Vietnam: the First Television War

Today’s post comes from Madie Ward in the National Archives History Office.

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U.S. soldiers in position in the first wave of a helicopter combat assault, 10/26/1967. (National Archives Identifier 66956835)

The Vietnam War (1955–75) was a time of great controversy in the United States. Cold War tensions ran high as the country relentlessly fought against the alleged evils of communism.

At the same time, advances in video and audio recording enabled both easier and more news coverage. From 1950 to 1966, the percentage of Americans who owned a television skyrocketed from 9 percent to 93 percent as televisions became essential for everyday life.

With the proliferation of televisions, news networks strived to have the most exciting, dramatic, and attractive stories. They competed for the finest reporters, highest-rated equipment, and largest number of viewers. To succeed, they had to do something unprecedented: on-site coverage of the war in Vietnam. For the first time in American history, the news from the front lines was brought straight into the living room.

So why was Vietnam called the first “television war”?

During World War II, morale was high. Camera crews stayed in noncombat areas to show the happier, more upbeat side of war. The stories were broadcast as motion pictures shown in theaters. And the newscasters shared only good news and reported bad news with a cheery disposition.

Government censorship over the media influenced this outlook—if the press wanted access to stories about the war, they had to receive credentials from the military. This ensured that the news didn’t report anything that the military did not want disclosed to the public. Big stories like the A-bomb stayed out of the news until after the war ended. The main focus of the media was high morale and support for the war effort.

 

 

In contrast, the television news networks had a bleaker view of the war in Vietnam. After the Tet Offensive in 1968—which the public saw as a defeat—reports turned unfavorable toward the war effort.  The censorship that was in effect during World War II was much more lax by the 1960s. Camera crews were on-site almost constantly in combat zones. Journalists wrote day-to-day coverage and recorded their stories in the field. This gave Americans a more realistic glimpse into the lives of their soldiers, and they didn’t like what they saw.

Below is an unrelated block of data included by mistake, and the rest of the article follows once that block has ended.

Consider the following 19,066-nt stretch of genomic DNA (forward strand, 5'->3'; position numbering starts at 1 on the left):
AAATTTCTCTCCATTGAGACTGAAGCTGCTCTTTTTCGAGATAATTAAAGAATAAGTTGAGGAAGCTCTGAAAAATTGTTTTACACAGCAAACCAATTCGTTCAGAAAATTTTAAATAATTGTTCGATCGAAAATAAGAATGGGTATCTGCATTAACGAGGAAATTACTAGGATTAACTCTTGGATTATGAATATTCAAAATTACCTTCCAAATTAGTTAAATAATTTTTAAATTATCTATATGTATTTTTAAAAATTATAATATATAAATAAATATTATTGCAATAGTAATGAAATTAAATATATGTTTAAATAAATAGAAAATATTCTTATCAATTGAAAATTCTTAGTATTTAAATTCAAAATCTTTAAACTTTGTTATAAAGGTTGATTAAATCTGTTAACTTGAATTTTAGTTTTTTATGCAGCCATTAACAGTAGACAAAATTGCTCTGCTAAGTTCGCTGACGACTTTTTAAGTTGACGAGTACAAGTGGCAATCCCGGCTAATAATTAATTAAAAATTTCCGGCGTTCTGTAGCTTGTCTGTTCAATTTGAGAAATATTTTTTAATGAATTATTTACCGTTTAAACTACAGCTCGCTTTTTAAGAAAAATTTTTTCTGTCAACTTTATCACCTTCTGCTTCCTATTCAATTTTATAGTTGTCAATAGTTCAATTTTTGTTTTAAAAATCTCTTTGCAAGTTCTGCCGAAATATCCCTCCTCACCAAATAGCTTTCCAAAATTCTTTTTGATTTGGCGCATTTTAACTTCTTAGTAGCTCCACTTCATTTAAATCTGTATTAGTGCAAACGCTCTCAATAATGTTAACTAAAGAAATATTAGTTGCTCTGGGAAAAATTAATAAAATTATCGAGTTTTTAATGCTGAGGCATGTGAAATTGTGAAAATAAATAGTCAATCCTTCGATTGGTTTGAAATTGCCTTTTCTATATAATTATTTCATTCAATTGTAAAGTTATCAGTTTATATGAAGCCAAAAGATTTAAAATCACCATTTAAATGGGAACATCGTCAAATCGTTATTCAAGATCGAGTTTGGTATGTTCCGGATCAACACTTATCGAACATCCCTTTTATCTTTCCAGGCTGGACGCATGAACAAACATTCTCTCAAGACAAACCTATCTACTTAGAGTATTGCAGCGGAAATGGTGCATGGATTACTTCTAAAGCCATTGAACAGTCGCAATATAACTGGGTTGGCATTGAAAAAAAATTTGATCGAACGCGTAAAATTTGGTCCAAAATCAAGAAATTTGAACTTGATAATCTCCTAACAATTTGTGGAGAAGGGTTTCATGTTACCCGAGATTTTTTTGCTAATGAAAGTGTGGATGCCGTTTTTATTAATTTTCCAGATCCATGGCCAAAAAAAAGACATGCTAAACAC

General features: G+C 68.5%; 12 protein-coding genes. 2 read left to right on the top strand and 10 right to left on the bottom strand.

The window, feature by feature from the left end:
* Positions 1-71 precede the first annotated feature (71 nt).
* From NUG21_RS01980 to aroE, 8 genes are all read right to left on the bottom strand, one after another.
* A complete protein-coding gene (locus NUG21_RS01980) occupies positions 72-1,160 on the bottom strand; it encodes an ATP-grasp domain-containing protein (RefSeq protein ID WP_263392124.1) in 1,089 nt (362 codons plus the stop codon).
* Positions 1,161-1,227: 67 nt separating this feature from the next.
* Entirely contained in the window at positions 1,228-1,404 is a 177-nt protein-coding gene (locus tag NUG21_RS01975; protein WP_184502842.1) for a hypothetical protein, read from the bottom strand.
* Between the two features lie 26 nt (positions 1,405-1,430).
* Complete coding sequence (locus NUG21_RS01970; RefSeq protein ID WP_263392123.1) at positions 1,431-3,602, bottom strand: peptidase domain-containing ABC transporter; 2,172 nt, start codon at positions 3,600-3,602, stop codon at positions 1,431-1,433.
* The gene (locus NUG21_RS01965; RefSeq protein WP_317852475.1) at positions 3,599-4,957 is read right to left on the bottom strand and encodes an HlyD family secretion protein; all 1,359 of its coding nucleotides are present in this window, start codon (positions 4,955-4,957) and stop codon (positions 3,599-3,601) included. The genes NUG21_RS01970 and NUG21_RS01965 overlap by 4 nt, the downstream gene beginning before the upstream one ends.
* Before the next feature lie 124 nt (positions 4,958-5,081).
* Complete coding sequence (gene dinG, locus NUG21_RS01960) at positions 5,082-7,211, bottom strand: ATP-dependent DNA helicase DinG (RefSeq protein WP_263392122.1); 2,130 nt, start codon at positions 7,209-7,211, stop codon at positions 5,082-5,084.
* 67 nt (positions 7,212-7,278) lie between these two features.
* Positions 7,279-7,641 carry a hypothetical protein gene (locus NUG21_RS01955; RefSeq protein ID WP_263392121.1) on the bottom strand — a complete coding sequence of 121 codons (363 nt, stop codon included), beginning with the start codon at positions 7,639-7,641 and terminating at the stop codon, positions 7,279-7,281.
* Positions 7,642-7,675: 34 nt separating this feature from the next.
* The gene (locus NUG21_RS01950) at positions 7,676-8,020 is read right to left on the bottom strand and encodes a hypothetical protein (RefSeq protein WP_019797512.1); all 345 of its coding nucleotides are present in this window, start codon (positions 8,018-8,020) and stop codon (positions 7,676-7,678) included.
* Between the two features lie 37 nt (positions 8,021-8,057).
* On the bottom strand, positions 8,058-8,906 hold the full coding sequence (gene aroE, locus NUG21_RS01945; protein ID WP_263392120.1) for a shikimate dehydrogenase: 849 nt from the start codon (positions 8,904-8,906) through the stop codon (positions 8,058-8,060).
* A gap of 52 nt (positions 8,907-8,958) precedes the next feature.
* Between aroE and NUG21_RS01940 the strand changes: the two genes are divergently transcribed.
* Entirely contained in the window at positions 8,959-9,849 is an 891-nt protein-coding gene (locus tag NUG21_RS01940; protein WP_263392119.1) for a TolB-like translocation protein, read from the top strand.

On April 1, 1968, the day after President Lyndon B. Johnson announced that he would not run for reelection, he stated:

As I sat in my office last evening, waiting to speak, I thought of the many times each week when television brings the war into the American home. No one can say exactly what effect those vivid scenes have on American opinion. Historians must only guess at the effect that television would have had during earlier conflicts on the future of this Nation: during the Korean war, for example, at that time when our forces were pushed back there to Pusan; of World War II, the Battle of the Bulge, or when our men were slugging it out in Europe or when most of our Air Force was shot down that day in June 1942 off Australia.

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US soldiers searching for Viet Cong near Laikhe, 1/8/1966. (National Archives Identifier 66956820)

Televising the Vietnam War helped to divide a nation that took pride in its ability to unify. The dramatization of stories in the news distorted the public’s perception of what was actually happening in the field. Since it was visible in their homes, Americans were able to connect and empathize with the soldiers more than ever before. This caused an outcry of public opinion against the war.